Put prisons and probation in local hands, says RSA

24 Oct 16

Prison and probation services are failing to protect the public from reoffending and should be devolved in England and Wales, the RSA think-tank has said.

Its report A Matter of Conviction: A Blueprint for Community-Based Prisons said up to £10.7bn a year might be wasted because of the service’s inability to reduce reoffending.

A government white paper is due on prison reform. The RSA said this should include a new legal rehabilitation duty on prisons and probation services to track individual and institutional progress towards rehabilitation, backed by a plan to, by 2020, retrain prison officers in rehabilitation skills.

Rehabilitation should be ‘designed-in’ to new prison construction according to evidence of what successfully supports rehabilitation, including size, locality, available networks and employment.

Under the RSA’s proposals for devolution, the National Offender Management Service would be reduced to dealing with resilience issues and the high-security prison estate.

Other prisons would be run by local prison boards – comprised of health, housing and education services, local authorities, employers and service users – and the remit of police and crime commissioners would be expanded to include prison and probation services.

Local boards would have powers to develop special purpose vehicles for innovation, integration and to seek additional funding from external sources, while health and wellbeing boards would become required to include prisoners explicitly in their priorities.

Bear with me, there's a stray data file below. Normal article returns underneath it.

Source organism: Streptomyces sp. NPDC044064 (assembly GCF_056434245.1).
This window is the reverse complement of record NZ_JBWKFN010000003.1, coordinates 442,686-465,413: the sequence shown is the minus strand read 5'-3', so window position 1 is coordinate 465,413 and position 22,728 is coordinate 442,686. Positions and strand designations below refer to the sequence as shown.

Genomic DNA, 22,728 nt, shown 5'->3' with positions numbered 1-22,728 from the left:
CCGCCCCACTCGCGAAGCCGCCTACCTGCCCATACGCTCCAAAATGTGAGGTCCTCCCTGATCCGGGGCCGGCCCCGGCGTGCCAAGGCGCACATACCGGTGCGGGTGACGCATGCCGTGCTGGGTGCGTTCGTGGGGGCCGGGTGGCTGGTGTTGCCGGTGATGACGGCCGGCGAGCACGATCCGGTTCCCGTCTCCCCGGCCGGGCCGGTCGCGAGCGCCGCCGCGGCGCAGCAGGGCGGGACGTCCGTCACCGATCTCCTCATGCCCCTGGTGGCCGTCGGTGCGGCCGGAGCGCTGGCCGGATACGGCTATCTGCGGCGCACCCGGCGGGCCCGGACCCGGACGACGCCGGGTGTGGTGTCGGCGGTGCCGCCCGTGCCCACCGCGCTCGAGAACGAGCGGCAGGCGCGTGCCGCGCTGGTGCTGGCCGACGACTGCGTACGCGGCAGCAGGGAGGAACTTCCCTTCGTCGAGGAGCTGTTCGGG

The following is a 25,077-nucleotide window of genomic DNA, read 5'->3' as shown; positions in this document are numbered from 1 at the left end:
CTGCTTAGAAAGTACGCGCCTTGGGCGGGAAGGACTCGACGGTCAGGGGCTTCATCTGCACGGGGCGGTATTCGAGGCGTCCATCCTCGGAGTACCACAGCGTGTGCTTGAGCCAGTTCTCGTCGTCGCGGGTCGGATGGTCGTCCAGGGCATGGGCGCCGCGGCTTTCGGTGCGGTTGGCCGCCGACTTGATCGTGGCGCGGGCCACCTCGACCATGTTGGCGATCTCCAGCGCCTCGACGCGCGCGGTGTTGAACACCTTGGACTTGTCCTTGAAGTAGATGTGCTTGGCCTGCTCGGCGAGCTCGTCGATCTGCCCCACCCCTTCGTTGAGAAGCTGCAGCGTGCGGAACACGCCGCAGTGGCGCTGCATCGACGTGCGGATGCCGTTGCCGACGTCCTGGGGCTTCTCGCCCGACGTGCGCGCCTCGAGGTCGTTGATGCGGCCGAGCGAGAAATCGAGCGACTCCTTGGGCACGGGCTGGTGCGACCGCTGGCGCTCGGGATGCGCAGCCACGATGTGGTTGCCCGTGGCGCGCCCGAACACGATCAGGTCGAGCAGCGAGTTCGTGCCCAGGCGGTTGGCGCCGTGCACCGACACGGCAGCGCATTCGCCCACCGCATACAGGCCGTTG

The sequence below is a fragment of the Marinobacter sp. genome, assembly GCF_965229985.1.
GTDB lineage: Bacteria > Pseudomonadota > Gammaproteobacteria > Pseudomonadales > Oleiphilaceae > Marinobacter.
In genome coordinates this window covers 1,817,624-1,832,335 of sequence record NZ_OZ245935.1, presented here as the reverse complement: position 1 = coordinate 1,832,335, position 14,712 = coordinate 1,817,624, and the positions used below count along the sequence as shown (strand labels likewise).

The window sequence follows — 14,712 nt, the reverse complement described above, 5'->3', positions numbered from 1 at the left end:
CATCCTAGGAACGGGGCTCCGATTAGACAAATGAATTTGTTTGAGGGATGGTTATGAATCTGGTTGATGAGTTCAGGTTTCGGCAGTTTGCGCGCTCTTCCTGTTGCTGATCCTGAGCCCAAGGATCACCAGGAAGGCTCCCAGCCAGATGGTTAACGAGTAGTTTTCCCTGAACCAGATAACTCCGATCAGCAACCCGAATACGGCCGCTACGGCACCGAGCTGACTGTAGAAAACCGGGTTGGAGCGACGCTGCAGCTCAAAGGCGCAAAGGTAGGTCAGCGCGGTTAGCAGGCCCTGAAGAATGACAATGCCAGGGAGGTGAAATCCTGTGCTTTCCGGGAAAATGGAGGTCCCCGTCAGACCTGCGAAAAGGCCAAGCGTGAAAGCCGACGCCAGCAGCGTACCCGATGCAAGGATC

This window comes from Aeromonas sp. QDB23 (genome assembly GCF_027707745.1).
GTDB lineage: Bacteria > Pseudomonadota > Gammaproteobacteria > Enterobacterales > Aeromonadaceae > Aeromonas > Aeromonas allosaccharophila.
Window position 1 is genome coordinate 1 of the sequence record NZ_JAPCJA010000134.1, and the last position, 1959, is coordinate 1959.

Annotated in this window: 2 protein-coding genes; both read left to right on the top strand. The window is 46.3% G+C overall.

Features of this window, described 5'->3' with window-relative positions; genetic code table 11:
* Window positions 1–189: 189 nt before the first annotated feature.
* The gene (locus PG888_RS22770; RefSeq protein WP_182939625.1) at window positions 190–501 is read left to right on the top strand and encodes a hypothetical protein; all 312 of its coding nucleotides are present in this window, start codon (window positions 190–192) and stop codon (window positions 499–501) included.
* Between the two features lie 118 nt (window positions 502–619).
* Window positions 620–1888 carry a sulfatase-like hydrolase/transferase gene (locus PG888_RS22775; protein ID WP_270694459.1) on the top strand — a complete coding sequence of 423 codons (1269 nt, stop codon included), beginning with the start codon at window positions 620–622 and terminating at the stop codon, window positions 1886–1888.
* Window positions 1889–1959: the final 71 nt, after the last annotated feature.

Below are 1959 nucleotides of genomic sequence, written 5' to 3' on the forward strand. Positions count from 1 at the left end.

Prison governors would control budgets, staffing and services and work with their board on developing a rehabilitation strategy.

Their performance would be measured by rehabilitation and progression of prisoners, as would that of the probation services.

The RSA also called for urgent investment in staff numbers to restore these to 2010 levels.

Report author Rachel O’Brien, said: “The potential impact that prisons could have on reducing reoffending and community safety has been undermined by a lack of consistent political leadership and clear purpose. This has led to reactive policy, episodic change and an over-centralised system, which has disempowered the workforce and undermined public confidence.”

O’Brien, who is also director of the RSA’s Future Prison project, added: “These structural problems are a barrier to rehabilitation, which requires the engagement of local people, employers and services.”

She said the government’s commitment to prison reform in the white paper should be underpinned by investment in frontline prison staff and structural changes, steps that would lead to “a self-improving system that brings communities closer to the justice system”.

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